Methods: 3 LTA (+A720C, +C365G and +G249A) and 7 TNFa (-T1031C, -C863A, -C857A, -G380A, -G308A, -G238A, +G488) polymorphisms were genotyped by PCR-SSP in two patient cohorts. Stage 1: 43 Caucasian patients recruited from two UK centres. Response was assessed retrospectively by two blinded physicians and by patient's own assessment of response. Stage 2: Replication of positive findings sought in 154 patients recruited from a single Belgian centre (positive response defined as fall in CDAI >70 / remission a CDAI of <150).

Results: Stage 1: 29/43 (67%) patients responded to Infliximab. Doctor and patient assessment of response was concordant in 43/43 (100%) patients. TNF-1031C was associated with a positive response (P=0.03 positive predictive value 82%). All 5 Patients homozygous for TNF-1031C responded. Stage 2: TNF-1031C and the linked polymorphism TNF-863A were genotyped. No association with clinical response to Infliximab was found.

Conclusions: The polymorphisms studied in the TNFA and LTA genes do not predict response to Infliximab. The association with TNF-1031C observed in Stage 1 is likely to represent a Type 1 error. Alternatively the failure to replicate this genetic association may due to clinical differences between centres in the selection of patients offered Infliximab.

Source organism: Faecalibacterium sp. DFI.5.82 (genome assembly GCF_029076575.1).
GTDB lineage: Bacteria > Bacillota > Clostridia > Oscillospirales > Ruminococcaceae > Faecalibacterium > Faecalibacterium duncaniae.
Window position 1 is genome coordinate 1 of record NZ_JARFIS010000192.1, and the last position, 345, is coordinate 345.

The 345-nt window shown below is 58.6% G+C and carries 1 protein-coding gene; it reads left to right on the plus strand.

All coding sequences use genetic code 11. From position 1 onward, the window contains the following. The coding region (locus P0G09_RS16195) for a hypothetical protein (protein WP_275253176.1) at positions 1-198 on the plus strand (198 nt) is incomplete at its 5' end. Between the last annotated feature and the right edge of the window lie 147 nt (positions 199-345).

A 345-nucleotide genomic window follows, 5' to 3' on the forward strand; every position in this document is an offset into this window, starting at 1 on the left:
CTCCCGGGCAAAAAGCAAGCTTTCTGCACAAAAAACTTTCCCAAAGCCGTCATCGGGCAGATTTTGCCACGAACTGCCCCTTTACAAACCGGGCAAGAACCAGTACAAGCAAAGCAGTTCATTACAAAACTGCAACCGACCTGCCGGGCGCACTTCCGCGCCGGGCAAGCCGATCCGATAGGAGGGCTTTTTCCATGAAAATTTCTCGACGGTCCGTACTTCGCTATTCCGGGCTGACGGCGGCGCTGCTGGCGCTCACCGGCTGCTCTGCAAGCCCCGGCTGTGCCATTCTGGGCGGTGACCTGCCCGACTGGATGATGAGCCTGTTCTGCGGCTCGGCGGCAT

P.J. Erwin, R. Martin, V. Rudralingam, R. Maxwell, J. Sloan1, F.C. Campbell. Department of Surgery, The Queen's University of Belfast, Grosvenor Road, Belfast BT12 6BJ; 1Department of Pathology, The Royal Victoria Hospital, Grosvenor Road, Belfast, Northern Ireland

Background: The vitamin D receptor (VDR) maps to chromosome 12q, which has been identified as a region of interest in inflammatory bowel disease (IBD). VDR is the cellular receptor for 1,25 (OH)2 vitamin D3 which has antiproliferative properties. VDR polymorphisms may confer increased risk of Crohns Disease (CD). This study tests the hypothesis that the Taq1, Fok1 and Apa1 VDR polymorphisms associate with incidence and extent of ulcerative colitis (UC) and CD.

Methods: 141 patients with UC, 71 with CD and 178 healthy controls were genotyped for Taq1, Fok1 and Apa single nucleotide polymorphisms in VDR using allele specific PCR. Clinical risk factors including age of onset, disease extent and duration were recorded.

Results: Homozygotes for the Taq1 polymorphism (`tt') were increased in CD patients (31%) vs control (12%), p=0.001. The Fok1 `f' allele was was associated with extensive colitis in both UC and CD.